Rao made the arrangement so that community, school and church choirs could perform the very long — nearly two hours in Bernstein’s own recording — and complex piece. Under her baton, it approached greatness.
Her canny musical choices in the performing edition were part of this, but it was her utter commitment and the lively energy of her Buffalo Philharmonic Orchestra Chorus, the Chautauqua Symphony Orchestra and her two soloists that lifted this performance into the extraordinary.
“Mass” opens with a noisy, contentious “Kyrie,” where the soprano — Ms. Schneider, in the choir loft and wearing a microphone — quarrels with clattering, disjunctive percussion. This is no polite request for mercy, but an ultimatum given to God by a people who are fed up and want a quick answer. It sounded terrifyingly appropriate to the present moment.
The noise is interrupted by “Simple Song” a gentle-lilting folk-rock melody song by the celebrant, reed-thin tenor Joseph Mikolaj, wearing a black cassock with a Roman collar. On the lines, “I will sing God a simple song,” he opened his arms wide, hinting that Bernstein’s original designation of “Mass” as “a theater piece” would be observed.
Mikolaj certainly has a theater voice. It’s not big, perhaps, but his tenor is true and wondrously expressive. He sang the text from memory, and delivered his sometimes-dopey lines, “I’ll believe in God if He believes in me,” with complete sincerity. Mikolaj was sensational all evening long and had star-quality presence, even from his distant perch with the chorus. Bernstein would have been lucky to have him on his recording.
The CSO played with a crispness and vigor that I have not heard all season. Ensemble was, for the most part, precise and the playing had great lift and Bernsteinian energy. The chorus also was completely engaged, twice delivering a very moving “Prayer for the Congregation.”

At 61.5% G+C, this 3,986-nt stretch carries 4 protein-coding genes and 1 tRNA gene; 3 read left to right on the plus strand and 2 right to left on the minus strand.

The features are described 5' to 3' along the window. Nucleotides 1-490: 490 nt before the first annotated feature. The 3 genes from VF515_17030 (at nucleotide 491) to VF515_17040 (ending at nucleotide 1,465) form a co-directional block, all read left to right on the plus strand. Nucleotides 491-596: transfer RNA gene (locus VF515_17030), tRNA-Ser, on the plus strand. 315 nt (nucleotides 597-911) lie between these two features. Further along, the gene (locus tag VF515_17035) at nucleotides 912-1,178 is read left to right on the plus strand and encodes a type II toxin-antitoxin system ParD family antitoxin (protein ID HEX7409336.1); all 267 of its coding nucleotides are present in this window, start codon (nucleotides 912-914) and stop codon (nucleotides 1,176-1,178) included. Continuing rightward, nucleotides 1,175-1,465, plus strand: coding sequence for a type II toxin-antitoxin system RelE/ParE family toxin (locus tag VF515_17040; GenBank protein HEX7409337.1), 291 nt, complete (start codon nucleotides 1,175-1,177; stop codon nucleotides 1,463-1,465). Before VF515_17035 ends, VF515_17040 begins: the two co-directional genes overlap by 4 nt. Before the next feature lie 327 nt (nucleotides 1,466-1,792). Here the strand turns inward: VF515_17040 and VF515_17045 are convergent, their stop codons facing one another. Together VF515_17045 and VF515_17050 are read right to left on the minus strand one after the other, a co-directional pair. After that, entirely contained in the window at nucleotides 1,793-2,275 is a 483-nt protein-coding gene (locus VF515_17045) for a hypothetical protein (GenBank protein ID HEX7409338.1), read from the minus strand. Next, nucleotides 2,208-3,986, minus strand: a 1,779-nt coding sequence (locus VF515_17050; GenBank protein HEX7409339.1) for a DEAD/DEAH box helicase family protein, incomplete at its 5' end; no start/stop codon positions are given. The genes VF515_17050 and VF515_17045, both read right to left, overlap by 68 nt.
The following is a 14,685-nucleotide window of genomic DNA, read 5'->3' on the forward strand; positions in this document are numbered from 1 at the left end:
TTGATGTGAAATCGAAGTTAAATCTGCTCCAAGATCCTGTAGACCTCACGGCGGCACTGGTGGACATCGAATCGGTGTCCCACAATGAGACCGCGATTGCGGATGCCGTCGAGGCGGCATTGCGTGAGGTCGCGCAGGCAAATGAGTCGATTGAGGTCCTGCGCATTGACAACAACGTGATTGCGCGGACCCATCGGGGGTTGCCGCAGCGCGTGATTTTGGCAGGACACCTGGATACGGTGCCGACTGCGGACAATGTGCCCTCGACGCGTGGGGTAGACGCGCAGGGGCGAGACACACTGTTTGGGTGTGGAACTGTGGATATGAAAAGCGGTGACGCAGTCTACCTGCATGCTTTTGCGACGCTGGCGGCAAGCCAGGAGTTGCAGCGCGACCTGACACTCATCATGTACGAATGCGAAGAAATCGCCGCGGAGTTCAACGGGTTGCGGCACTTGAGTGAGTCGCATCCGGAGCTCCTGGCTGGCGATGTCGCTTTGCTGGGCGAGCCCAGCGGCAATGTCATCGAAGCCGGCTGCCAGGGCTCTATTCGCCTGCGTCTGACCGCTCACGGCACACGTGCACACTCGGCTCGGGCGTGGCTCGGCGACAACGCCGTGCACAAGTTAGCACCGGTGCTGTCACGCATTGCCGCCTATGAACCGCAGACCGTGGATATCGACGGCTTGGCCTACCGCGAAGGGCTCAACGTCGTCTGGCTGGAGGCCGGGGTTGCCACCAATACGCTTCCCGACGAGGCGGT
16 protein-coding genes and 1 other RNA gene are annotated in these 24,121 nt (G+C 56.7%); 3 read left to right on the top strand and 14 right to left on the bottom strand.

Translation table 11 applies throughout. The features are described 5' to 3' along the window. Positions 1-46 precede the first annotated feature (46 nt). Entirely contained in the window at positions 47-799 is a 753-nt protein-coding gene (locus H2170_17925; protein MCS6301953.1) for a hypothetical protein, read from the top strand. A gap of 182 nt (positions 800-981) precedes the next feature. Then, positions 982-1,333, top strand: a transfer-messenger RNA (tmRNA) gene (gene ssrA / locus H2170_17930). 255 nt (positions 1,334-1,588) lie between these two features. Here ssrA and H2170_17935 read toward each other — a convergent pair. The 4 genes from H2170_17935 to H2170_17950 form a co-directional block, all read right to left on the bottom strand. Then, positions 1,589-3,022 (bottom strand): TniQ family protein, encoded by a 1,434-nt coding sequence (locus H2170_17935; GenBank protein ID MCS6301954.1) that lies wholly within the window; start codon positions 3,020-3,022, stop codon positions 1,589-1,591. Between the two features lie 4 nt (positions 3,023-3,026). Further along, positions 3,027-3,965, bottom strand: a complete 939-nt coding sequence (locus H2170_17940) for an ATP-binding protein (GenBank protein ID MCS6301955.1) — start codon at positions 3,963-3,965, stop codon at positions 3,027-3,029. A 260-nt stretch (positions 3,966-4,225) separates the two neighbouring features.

In Bernstein’s hands, “Dona Nobis Pacem (Give Us Peace),” is less a request than a demand, a gospel a shout chorus delivered in pounding, insistent rhythms by frequently unison voices. It’s the last part of the ordinary of the Tridentine Mass, but Bernstein appends a final movement he subtitled “Secret Songs.” Reprising the “Lauda laude” melody from “Mass’” opening, it is the answer to the order given in the “Dona nobis pacem,” a placid and inspiring resolution to the clamor that preceded it. When the “laudas” melted into the a capella choral prayer “Almighty father” — taken by Rao at a daringly slow tempo — it was a moment of shattering musical drama, perhaps the most moving thing Bernstein, a Promethean man of the theater, ever wrote.
During this prayer, several members of the Buffalo Philharmonic Chorus, which was magnificent throughout the work, left their seats. They emerged in the wings to go among the audience and offer their hands to the audience, as Bernstein directed. A gesture that could have been corny was transformed into a sort of benediction.
“The mass is ended,” the celebrant (or was it Marty Merkley?) said. “Go in peace.”
It was a sensational 35 minutes of music making and terribly moving. The performance was broadcast live on WNED in Buffalo and WQED in Pittsburgh, and it is my hope that orchestra programmers worldwide were listening. By the time of Bernstein’s centenary in 2018, Rao’s performing edition should be widely heard by audiences everywhere, though it might be foolish to expect a better performance than the one Rao gave tonight. It deserved a big, sweaty hug.
John Chacona is a freelance writer for the Erie Times-News.